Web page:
• Reply 48 of 83


    1) Amazing to see how this "hobby" has grown and evolved from its first 'over-sized' iteration.


     


    2) Don't have an Apple TV, but they are making it more and more desirable for me to buy one and think I need to make the leap.


     


    3) Don't have Time Warner, hopefully AT&T U-verse will do the same soon.


     


    4) Congrats, Mr. Jobs, for another successful and revolutionary and intriguing product.


     


    5) Samsung sucks!!! To compete they'll probably make their newly purchased Roku line (can they make/innovate anything on their own?) and make it so if you bump your Samsung Roku with your neighbors you can share movies.

  • Reply 49 of 83
    dasanman69dasanman69 Posts: 13,002member
    1) Amazing to see how this "hobby" has grown and evolved from its first 'over-sized' iteration.

    2) Don't have an Apple TV, but they are making it more and more desirable for me to buy one and think I need to make the leap.

    3) Don't have Time Warner, hopefully AT&T U-verse will do the same soon.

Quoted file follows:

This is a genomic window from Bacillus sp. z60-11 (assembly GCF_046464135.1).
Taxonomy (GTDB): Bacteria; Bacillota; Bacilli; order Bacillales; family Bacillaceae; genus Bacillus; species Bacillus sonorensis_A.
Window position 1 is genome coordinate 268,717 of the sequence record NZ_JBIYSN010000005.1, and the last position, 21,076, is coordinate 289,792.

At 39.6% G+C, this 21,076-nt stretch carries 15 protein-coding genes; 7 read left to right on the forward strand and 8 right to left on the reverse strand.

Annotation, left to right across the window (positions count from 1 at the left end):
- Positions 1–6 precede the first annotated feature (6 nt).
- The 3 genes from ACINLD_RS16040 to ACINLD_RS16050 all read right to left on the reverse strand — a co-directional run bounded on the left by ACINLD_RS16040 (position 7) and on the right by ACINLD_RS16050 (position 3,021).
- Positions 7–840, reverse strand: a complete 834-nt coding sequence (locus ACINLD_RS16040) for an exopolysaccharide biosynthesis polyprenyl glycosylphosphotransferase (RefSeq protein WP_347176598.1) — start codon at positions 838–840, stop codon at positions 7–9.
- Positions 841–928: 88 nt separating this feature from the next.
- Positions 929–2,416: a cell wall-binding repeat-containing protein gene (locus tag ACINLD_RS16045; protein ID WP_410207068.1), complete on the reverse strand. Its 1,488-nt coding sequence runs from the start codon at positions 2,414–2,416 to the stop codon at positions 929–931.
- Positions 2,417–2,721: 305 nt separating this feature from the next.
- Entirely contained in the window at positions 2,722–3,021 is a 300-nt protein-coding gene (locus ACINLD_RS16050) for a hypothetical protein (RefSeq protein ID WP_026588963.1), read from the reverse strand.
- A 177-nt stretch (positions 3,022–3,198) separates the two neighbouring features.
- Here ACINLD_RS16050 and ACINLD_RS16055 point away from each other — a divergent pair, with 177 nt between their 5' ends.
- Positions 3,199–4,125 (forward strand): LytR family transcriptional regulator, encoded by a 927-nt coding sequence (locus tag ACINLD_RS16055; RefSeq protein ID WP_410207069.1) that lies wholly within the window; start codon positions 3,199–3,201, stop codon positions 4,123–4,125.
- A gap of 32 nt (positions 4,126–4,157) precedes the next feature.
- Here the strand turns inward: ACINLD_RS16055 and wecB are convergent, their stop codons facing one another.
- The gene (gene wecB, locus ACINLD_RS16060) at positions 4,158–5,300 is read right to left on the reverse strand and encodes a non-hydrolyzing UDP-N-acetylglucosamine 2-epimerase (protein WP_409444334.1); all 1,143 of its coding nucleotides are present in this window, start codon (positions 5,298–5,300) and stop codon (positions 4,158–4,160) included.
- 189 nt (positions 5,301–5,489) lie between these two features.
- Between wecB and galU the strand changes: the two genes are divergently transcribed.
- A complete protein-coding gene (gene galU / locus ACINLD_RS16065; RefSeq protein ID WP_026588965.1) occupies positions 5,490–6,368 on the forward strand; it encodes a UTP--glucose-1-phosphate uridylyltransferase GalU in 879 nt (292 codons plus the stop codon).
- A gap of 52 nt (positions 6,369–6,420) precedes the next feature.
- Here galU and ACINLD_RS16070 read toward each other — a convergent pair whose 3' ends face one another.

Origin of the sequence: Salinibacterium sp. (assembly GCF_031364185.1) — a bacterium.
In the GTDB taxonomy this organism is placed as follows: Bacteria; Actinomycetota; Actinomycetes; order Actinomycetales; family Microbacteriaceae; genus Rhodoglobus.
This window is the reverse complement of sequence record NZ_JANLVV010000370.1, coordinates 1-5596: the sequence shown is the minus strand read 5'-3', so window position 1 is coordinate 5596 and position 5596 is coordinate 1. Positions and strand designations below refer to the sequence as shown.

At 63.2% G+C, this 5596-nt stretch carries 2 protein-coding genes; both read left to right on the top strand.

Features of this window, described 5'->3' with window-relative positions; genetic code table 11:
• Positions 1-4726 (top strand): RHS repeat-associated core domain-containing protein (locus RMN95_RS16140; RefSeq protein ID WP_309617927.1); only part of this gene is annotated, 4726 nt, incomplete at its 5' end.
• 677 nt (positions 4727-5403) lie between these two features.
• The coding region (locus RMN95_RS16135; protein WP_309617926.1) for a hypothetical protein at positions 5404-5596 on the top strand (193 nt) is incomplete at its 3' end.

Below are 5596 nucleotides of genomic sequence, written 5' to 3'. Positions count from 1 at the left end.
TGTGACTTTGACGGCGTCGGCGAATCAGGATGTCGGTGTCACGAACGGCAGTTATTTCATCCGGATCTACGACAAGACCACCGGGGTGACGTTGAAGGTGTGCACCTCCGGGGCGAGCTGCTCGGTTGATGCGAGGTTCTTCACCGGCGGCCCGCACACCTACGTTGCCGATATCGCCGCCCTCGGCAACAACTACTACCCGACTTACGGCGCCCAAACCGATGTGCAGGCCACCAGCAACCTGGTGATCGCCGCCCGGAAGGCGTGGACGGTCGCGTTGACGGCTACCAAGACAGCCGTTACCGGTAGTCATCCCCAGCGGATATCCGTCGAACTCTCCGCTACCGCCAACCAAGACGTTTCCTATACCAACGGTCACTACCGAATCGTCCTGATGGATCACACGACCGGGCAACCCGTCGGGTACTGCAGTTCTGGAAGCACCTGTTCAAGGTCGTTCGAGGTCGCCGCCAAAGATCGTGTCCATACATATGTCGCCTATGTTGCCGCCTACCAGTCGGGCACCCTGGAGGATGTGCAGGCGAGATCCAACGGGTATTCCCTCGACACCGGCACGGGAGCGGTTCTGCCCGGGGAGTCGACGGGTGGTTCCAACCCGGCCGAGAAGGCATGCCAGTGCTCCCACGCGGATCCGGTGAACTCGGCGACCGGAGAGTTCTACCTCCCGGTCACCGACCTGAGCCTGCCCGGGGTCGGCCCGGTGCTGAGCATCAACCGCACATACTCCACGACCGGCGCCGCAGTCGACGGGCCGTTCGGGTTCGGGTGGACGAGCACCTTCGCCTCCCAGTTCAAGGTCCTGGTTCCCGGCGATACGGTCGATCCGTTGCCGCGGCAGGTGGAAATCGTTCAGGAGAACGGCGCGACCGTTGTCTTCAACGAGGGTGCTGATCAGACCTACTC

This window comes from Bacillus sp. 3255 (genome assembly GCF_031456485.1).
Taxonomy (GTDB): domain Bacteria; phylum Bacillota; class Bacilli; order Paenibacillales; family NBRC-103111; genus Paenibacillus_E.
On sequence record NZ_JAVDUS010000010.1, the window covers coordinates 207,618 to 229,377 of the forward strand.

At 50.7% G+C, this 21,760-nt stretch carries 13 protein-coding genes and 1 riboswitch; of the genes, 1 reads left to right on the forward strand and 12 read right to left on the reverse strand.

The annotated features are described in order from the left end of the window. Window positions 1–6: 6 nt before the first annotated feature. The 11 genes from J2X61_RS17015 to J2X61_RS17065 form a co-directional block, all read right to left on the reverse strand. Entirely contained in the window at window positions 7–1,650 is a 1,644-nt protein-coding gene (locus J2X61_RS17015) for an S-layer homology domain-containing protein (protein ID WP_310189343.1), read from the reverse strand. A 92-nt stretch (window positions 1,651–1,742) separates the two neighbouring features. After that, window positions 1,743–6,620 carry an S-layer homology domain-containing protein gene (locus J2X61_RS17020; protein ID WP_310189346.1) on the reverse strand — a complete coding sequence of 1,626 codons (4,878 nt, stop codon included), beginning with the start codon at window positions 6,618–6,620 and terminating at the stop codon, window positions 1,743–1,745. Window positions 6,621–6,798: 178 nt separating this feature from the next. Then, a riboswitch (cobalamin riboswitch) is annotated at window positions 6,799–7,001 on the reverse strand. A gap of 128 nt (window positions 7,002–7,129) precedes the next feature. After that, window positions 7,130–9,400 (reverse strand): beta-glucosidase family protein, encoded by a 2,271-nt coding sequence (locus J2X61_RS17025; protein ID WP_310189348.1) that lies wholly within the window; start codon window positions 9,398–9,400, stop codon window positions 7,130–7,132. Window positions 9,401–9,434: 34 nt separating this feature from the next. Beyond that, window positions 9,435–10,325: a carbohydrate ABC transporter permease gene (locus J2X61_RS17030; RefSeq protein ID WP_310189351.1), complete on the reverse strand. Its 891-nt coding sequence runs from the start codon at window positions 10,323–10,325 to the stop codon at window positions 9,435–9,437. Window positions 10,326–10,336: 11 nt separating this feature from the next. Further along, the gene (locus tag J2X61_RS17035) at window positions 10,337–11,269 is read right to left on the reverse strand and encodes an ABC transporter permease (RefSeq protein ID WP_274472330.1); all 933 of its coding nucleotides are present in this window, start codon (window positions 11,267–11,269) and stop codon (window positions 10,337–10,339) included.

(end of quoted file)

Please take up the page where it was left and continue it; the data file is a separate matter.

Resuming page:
4) Congrats, Mr. Jobs, for another successful and revolutionary and intriguing product.

    5) Samsung sucks!!! To compete they'll probably make their newly purchased Roku line (can they make/innovate anything on their own?) and make it so if you bump your Samsung Roku with your neighbors you can share movies.

    Samsung bought Boxee not Roku, and speaking of Roku, they've had a deal with TWC since March.

    http://blog.roku.com/blog/2013/03/05/twc-tv-launches-on-roku/
  • Reply 50 of 83
    andysolandysol Posts: 2,506member

    Quote:

    Originally Posted by mesomorphicman View Post


     


    5) Samsung sucks!!! To compete they'll probably make their newly purchased Roku line (can they make/innovate anything on their own?) and make it so if you bump your Samsung Roku with your neighbors you can share movies.